12 Works

Dietary flexibility promotes range expansion: the case of golden jackals in Eurasia

József Lanszki, Matthew W. Hayward, Nathan Ranc & Andrzej Zalewski
Aim: Exploring the drivers of the successful ongoing expansion of the golden jackal across Europe is essential to understand the species’ trophic ecology. We analysed which climatic and environmental factors affected the dietary composition of golden jackals and compared these drivers in the species’ historic and recently colonised distribution ranges. Location: Eurasia. Taxon: golden jackal (Canis aureus). Methods: Using 40 published data sets, we modelled the diet composition using 13 food categories based on the...

A simple method to describe the COVID-19 trajectory and dynamics in any country based on Johnson cumulative density function fitting

Adam Ćmiel & Bogdan Ćmiel
A simple method is utilised to study and compare COVID-19 infection dynamics between countries based on curve fitting to publicly shared data of confirmed COVID-19 infections. The method was tested using data from 80 countries from 6 continents. We found that Johnson cumulative density functions (CDFs) were extremely well fitted to the data (R2 > 0.99) and that Johnson CDFs were much better fitted to the tails of the data than either the commonly used...


Mieczysław Kłopotek, Slawomir Wierzchon & Robert Kłopotek

Effect of cyclic loading at elevated temperatures on the magnetic susceptibility of a magnetite-bearing ore

Katarzyna Dudzisz , Mario Walter, Ralf Krumholtz , Boris Reznik & Agnes Kontny
Rocks are often subjected to dynamic stress that occurs during earthquakes, volcanic activity as well as human-induced activities. The aim of this study is to test if mechanical fatigue in rocks can be monitored by magnetic methods. For this purpose, the effect of cyclic-mechanical loading (150 + 30 MPa) on the magnetic susceptibility and its anisotropy of a magnetite-bearing ore with varying temperatures and environment was investigated. Our study shows that magnetic susceptibility decreases significantly...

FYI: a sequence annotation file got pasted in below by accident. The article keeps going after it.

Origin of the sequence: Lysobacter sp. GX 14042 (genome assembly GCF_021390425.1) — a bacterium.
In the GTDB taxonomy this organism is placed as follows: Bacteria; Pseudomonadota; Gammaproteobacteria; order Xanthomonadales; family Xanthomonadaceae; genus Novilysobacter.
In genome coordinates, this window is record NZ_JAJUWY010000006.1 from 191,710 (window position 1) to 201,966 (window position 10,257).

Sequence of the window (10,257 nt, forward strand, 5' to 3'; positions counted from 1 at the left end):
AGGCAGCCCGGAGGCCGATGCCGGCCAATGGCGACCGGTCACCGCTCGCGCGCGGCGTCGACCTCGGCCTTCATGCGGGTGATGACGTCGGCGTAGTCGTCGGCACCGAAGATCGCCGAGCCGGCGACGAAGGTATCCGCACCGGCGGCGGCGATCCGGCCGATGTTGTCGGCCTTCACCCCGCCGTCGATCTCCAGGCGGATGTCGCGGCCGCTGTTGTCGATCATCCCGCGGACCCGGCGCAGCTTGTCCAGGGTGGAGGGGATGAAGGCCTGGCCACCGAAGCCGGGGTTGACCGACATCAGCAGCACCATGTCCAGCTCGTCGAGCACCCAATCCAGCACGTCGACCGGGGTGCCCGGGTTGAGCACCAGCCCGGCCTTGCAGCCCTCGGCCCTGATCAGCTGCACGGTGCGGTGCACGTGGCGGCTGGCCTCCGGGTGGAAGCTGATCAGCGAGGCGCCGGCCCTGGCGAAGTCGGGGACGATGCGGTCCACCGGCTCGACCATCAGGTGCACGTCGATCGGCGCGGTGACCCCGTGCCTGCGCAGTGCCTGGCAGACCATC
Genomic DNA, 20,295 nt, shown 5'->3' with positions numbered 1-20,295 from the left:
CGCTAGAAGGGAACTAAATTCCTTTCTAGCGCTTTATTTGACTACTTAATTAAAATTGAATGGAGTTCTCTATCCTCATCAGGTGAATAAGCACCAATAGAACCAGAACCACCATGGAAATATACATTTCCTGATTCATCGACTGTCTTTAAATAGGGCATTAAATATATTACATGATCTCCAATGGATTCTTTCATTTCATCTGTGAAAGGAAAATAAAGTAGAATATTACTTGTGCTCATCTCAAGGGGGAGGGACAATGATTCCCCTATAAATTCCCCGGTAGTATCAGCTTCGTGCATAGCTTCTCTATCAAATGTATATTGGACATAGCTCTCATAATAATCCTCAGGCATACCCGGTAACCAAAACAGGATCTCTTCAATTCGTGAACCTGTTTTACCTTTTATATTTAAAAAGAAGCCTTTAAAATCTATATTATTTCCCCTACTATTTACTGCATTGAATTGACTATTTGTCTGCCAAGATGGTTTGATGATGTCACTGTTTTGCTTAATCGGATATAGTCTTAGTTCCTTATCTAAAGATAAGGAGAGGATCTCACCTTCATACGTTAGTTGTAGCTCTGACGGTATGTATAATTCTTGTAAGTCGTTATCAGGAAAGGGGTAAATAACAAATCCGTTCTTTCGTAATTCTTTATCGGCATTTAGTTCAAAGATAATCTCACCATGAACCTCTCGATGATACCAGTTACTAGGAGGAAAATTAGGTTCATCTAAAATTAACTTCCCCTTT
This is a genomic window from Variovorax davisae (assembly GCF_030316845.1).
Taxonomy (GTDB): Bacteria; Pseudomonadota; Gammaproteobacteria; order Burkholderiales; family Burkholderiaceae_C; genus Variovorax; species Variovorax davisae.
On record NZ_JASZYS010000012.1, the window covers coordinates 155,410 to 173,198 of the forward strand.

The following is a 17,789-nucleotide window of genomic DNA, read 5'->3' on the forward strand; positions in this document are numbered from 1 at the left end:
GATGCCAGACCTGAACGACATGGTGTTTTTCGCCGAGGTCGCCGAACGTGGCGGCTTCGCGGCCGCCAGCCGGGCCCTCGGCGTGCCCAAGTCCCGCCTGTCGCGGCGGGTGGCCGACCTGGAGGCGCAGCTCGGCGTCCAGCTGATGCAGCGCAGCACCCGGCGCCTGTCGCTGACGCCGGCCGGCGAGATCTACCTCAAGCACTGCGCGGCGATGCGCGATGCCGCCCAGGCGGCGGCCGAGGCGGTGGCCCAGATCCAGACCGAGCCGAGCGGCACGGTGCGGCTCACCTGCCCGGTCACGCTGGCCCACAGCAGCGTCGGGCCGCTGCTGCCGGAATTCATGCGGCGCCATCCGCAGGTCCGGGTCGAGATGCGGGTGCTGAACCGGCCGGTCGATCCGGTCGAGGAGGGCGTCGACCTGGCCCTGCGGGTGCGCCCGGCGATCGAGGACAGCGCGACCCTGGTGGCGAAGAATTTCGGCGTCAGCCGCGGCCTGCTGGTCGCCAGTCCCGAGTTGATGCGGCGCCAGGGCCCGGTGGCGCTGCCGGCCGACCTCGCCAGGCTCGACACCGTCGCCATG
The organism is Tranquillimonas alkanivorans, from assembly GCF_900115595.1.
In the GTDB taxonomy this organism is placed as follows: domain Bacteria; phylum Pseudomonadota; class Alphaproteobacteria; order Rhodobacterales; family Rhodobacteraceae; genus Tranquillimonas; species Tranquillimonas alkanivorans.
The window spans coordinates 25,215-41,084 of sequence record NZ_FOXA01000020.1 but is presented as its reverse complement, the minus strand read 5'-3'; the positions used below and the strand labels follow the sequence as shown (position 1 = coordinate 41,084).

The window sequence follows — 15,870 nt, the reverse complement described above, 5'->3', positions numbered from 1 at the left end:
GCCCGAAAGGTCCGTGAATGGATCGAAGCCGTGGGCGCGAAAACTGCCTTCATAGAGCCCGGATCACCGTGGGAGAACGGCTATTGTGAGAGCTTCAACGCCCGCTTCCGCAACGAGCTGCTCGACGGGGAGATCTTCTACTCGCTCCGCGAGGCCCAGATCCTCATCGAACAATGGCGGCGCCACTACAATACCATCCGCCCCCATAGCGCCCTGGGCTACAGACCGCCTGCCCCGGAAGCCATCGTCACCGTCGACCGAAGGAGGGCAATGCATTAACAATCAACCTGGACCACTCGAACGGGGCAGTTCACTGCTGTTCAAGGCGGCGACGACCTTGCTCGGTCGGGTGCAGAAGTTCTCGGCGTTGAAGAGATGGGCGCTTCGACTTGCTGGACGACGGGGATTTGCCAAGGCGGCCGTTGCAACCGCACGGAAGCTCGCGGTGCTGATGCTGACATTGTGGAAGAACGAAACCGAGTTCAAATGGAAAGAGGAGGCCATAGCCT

GeldKunstNetz. Rechnungsbücher der Stettin-Danziger Kaufmannbankiersfamilie Loitz

Aleksandra Lipińska
Das interdisziplinäre und internationale Projekt untersuchte in den Jahren 2018-2019 die Rechnungsbücher (1566-1584) der Stettin (Szczecin)-Danziger (Gdańsk) Kaufmannbankiersfamilie Loitz, die sich im Staatsarchiv Danzig befinden. Das Ziel des Projekts war es, diese größte vorhandene Sammlung der frühneuzeitlichen Rechnungsbücher in Danzig (16 Archivalien, 969 S.) zu digitalisieren, online zu publizieren und wissenschaftlich aus drei methodischen Perspektiven auszuwerten. Erstens: als Quelle für die Geschichte des Finanzwesens und Handels im südlichen Ostseeraum. Zweitens: als Datenquelle für die Computer...

Data from: A Miopetaurista (Sciuridae, Rodentia) cranium from the middle Miocene of Bavaria (Germany) and brain evolution in flying squirrels

Isaac Casanovas-Vilar, Montserrat Grau-Camats, Ornella C. Bertrand, Jérôme Prieto, Sergi López-Torres & Mary Silcox
Flying squirrels (Sciurinae, Pteromyini) are the most successful group of gliding mammals. However, their fossil record mostly consists of isolated dental remains which provide very limited insights into their paleobiology and evolution. Only recently, the first skeleton of a fossil flying squirrel, belonging to the species Miopetaurista neogrivensis, has been described. It presents all the diagnostic gliding-related postcranial features of its extant relatives and shows that this group has undergone very little morphological change for...

Data from: Masting increases seedling recruitment near and far: predator satiation and improved dispersal in a fleshy-fruited tree

Barbara Seget, Michał Bogdziewicz, Jan Holeksa, Mateusz Ledwoń, Łukasz Piechnik, Fiona Milne-Rostkowska, Katarzyna Kondrat & Magdalena Żywiec
The animal dispersal hypothesis predicts that mast seeding can increase dispersal rate of seeds by dispersers and enhance reproductive success of plants. However, in contrast to pollination efficiency and predator satiation hypothesis, the animal dispersal hypothesis has received mixed support. Using 12-year data on fruit production and seedling recruitment of a fleshy-fruited tree rowan (Sorbus aucuparia, Rosaceae), we tested if an increase in the fruit production at the population level results in higher proportion of...

Plant cover and plant-pollinator interactions in Central European grasslands (Poland/Czech Republic)

Demetra Rakosy, Elena Motivans, Valentin Ştefan, Arkadiusz Nowak, Sebastian Świerszcz, Reinart Feldmann, Elisabeth Kühn, Costanza Geppert, Neeraja Venkataraman, Anna Sobieraj-Betlińska, Anita Grossmann, Wiktoria Rojek, Katarzyna Pochrząst, Magdalena Cielniak, Anika Kirstin Gathof, Kevin Baumann & Tiffany Marie Knight